Learning Basic Number Behavior

Needs Assessment for Course

1. Instructional Problem:

Many students enter high school with a poor understanding of basic math concepts and poor problem solving skills. According to an article in Mechanical Engineering, “…the President’s National Mathematics Advisory Panel agrees. It says that the American student achievement in math is “at a mediocre level” compared with peer nations.” The article also states that in order to compete with our global competitors the panel finds that “conceptual understanding, computational and procedural fluency, and problem solving skills are equally important and mutually reinforce each other.” (Brown, p. 9)

Furthermore, many students leave high school without ever acquiring these skills. “High school students continue to struggle in algebra, especially in large inner-city schools with underprivileged students.” (Flores & Roberts, 305) Student who enter high school with out the basic understanding of mathematical principles will continue to struggle unless instruction can be designed to foster understanding and develop the basic skill sets needed for upper level mathematical curricula.

Just like any basic math problem, an instructional need should start with an articulation of the question, or in other words, a statement of the problem. Can mathematical instruction be designed such that the learner will correctly apply mathematical concepts in context, while developing problem solving skills with in the context of the New York State 9th grade Mathematics curriculum?

2. Nature of What is to be Learned:

Basic concepts of the way numbers behave and how these behaviors are used to help define and solve mathematical problems.

3. Target Learners:

Ninth grade high school math students taking the New York State Regent's Integrated Algebra Course.

4. Instructional Context:

Instruction will include online activities that provide definitions of number properties and examples of how the apply in context along with practice activities and assessments that test both procedural and conceptual application and understanding of the properties.

5. Exploration of Solution:

Because of funding constraints many institutions have limited resources for new materials to support building skill sets. Therefore this design is intended to be within the constructs of current available materials including textbooks, free online resources and current available technologies. Providing this extra support in the context of the current Integrated Algebra Curriculum, the instructor & students will use the mini course to explore number properties and reflect on how they apply/translate to Integrated Algebra Concepts.

6. Goal:

For students to be proficient in basic number properties so that they can transfer concepts and procedures to advanced mathematics curricula and mathematical problem solving.

Performance Objectives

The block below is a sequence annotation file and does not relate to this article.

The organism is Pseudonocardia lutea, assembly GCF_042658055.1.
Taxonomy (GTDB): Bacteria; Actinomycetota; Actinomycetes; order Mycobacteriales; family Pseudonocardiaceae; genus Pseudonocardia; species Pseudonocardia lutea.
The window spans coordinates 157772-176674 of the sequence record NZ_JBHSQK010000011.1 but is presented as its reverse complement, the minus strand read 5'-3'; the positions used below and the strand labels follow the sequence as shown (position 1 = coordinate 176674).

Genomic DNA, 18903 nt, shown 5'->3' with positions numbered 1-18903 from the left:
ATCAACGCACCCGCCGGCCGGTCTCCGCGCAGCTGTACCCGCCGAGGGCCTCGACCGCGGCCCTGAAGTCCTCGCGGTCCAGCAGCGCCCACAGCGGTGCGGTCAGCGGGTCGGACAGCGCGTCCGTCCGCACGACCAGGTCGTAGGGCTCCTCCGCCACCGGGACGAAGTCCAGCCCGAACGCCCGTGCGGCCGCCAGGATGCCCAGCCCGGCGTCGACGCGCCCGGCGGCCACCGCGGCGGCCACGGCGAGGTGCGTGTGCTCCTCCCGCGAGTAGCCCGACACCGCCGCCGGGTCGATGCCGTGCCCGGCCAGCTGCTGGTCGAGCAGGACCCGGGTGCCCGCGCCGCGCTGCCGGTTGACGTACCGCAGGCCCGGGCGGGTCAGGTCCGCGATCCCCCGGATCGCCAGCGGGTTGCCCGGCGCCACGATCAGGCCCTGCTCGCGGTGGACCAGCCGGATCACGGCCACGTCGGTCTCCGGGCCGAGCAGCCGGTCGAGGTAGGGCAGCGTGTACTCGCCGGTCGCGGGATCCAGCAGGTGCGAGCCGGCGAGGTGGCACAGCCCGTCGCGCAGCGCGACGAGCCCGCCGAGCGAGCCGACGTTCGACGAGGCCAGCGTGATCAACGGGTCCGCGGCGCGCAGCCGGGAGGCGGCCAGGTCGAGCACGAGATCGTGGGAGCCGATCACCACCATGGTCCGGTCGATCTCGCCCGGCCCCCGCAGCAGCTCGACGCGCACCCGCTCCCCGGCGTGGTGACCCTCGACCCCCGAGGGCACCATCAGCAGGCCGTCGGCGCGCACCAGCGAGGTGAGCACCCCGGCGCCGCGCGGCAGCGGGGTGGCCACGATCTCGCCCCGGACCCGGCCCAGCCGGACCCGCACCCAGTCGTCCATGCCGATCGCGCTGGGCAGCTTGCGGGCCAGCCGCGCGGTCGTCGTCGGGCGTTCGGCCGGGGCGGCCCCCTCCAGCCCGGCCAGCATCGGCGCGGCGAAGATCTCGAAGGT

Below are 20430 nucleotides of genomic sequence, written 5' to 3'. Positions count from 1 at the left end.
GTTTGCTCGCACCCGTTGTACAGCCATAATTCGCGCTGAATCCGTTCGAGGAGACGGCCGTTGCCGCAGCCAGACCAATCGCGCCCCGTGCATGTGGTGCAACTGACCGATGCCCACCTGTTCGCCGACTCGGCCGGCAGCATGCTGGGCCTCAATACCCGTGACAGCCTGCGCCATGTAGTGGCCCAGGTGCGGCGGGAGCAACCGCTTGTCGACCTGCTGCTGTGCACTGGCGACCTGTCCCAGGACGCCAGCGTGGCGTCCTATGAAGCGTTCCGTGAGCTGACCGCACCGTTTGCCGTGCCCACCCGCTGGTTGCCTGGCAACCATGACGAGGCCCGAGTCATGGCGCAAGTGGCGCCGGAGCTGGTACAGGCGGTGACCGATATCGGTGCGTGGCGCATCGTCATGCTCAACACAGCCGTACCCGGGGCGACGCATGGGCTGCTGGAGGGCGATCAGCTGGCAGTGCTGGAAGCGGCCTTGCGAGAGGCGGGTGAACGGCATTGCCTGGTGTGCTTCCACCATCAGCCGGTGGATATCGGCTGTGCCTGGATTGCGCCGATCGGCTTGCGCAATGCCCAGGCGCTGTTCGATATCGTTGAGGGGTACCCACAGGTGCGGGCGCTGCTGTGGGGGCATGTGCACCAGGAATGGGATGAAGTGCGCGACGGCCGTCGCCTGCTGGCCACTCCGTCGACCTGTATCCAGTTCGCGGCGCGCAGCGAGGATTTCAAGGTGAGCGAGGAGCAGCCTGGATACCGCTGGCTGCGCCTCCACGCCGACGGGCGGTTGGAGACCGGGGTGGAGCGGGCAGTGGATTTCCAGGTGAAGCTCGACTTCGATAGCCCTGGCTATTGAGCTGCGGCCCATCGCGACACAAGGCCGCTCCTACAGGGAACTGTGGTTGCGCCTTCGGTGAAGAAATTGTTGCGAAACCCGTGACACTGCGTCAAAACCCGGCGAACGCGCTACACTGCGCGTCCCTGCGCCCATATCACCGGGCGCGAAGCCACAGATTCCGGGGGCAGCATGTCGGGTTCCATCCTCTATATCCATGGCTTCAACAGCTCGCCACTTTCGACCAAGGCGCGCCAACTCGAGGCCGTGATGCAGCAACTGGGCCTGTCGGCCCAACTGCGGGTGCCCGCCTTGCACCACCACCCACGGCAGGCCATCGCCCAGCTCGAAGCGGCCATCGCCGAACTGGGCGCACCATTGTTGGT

Click on basic number properties for complete list of the number properties covered in this unit.

Task Analysis

Purpose of the Course

Students will demonstrate the ability to apply basic number behaviors such as concepts, properties, and procedures, in context. Task Analysis.jpg

Learning Outcomes

At the conclusion of this course students will be able to demonstrate:

  • Recognize that all numbers have consistent behaviors
  • Recognize that these consistent behaviors exist even when the number is represented as an unknown such as a variable or Theta
  • Identify and differentiate between different behaviors.
  • Define and identify the behaviors property name.
  • Decide when it is appropriate to apply a number's property to help simplify an expression to solve a problem, or equation.
  • Recognize that the application these properties can be applied to a variety of mathematical situations. (Transference)


Essential prerequisites

Verbal Information:

  • Definition of addition
  • Definition of subtraction
  • Definition of multiplication
  • Definition of division
  • Definition of the equal symbol
  • Definition of a variable - Know that a variable is an unknown number, therefore it behaves like a number.
  • Definition of terms (in the context of a mathematical expression)
  • Definition of constants (in the context of a mathematical expression)
  • Definition of coefficient (in the context of a mathematical expression)
  • What it means to represent something mathematically (adding 2 to a number is n + 2)

Intellectual Skills:

  • Application of addition
  • Application of subtraction
  • Application of multiplication
  • Application of division
  • Application of equal symbol

Supportive prerequisites

Students should be able to identify:

  • that all numbers have consistent behaviors.
  • relationship between the definition of subtraction and applying the additive inverse.
  • relationship between the definition of division and applying the multiplicative inverse.
  • relationship between n + 0 and n.
  • relationship between n * 1 and n.


Curriculum Map


The Course

Basic Number Properties


Brown, A. (2009) President’s panel urges more for math, Mechanical Engineering. May 2008, p. 9

Flores, S & Roberts, W. (2009). Strategies for raising achievement in algebra. NASSP Bulletin, 92(4), 305-315